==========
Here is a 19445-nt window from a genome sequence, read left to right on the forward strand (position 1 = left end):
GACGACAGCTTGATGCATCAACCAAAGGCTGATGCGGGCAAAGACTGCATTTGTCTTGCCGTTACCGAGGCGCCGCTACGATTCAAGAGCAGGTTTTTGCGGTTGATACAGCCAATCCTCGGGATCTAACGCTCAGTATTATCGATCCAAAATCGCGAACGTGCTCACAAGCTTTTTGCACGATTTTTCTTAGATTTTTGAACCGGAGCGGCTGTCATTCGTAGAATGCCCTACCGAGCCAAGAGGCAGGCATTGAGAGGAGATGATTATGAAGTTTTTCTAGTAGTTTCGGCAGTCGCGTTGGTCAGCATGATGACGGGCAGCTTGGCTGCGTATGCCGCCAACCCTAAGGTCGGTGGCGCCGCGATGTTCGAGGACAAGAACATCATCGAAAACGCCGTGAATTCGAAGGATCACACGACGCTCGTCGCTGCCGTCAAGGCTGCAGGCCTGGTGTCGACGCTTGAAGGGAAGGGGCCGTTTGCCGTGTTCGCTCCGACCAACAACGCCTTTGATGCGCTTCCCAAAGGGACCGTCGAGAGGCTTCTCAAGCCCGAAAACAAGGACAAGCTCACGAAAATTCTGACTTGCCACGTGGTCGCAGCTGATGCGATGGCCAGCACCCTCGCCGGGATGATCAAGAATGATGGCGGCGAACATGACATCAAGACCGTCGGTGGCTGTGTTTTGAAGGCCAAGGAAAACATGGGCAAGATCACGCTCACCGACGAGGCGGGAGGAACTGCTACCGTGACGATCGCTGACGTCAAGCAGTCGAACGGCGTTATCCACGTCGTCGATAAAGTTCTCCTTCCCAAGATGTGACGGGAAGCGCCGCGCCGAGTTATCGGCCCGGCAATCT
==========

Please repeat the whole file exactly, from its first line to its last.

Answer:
Here is a 19445-nt window from a genome sequence, read left to right on the forward strand (position 1 = left end):
GACGACAGCTTGATGCATCAACCAAAGGCTGATGCGGGCAAAGACTGCATTTGTCTTGCCGTTACCGAGGCGCCGCTACGATTCAAGAGCAGGTTTTTGCGGTTGATACAGCCAATCCTCGGGATCTAACGCTCAGTATTATCGATCCAAAATCGCGAACGTGCTCACAAGCTTTTTGCACGATTTTTCTTAGATTTTTGAACCGGAGCGGCTGTCATTCGTAGAATGCCCTACCGAGCCAAGAGGCAGGCATTGAGAGGAGATGATTATGAAGTTTTTCTAGTAGTTTCGGCAGTCGCGTTGGTCAGCATGATGACGGGCAGCTTGGCTGCGTATGCCGCCAACCCTAAGGTCGGTGGCGCCGCGATGTTCGAGGACAAGAACATCATCGAAAACGCCGTGAATTCGAAGGATCACACGACGCTCGTCGCTGCCGTCAAGGCTGCAGGCCTGGTGTCGACGCTTGAAGGGAAGGGGCCGTTTGCCGTGTTCGCTCCGACCAACAACGCCTTTGATGCGCTTCCCAAAGGGACCGTCGAGAGGCTTCTCAAGCCCGAAAACAAGGACAAGCTCACGAAAATTCTGACTTGCCACGTGGTCGCAGCTGATGCGATGGCCAGCACCCTCGCCGGGATGATCAAGAATGATGGCGGCGAACATGACATCAAGACCGTCGGTGGCTGTGTTTTGAAGGCCAAGGAAAACATGGGCAAGATCACGCTCACCGACGAGGCGGGAGGAACTGCTACCGTGACGATCGCTGACGTCAAGCAGTCGAACGGCGTTATCCACGTCGTCGATAAAGTTCTCCTTCCCAAGATGTGACGGGAAGCGCCGCGCCGAGTTATCGGCCCGGCAATCT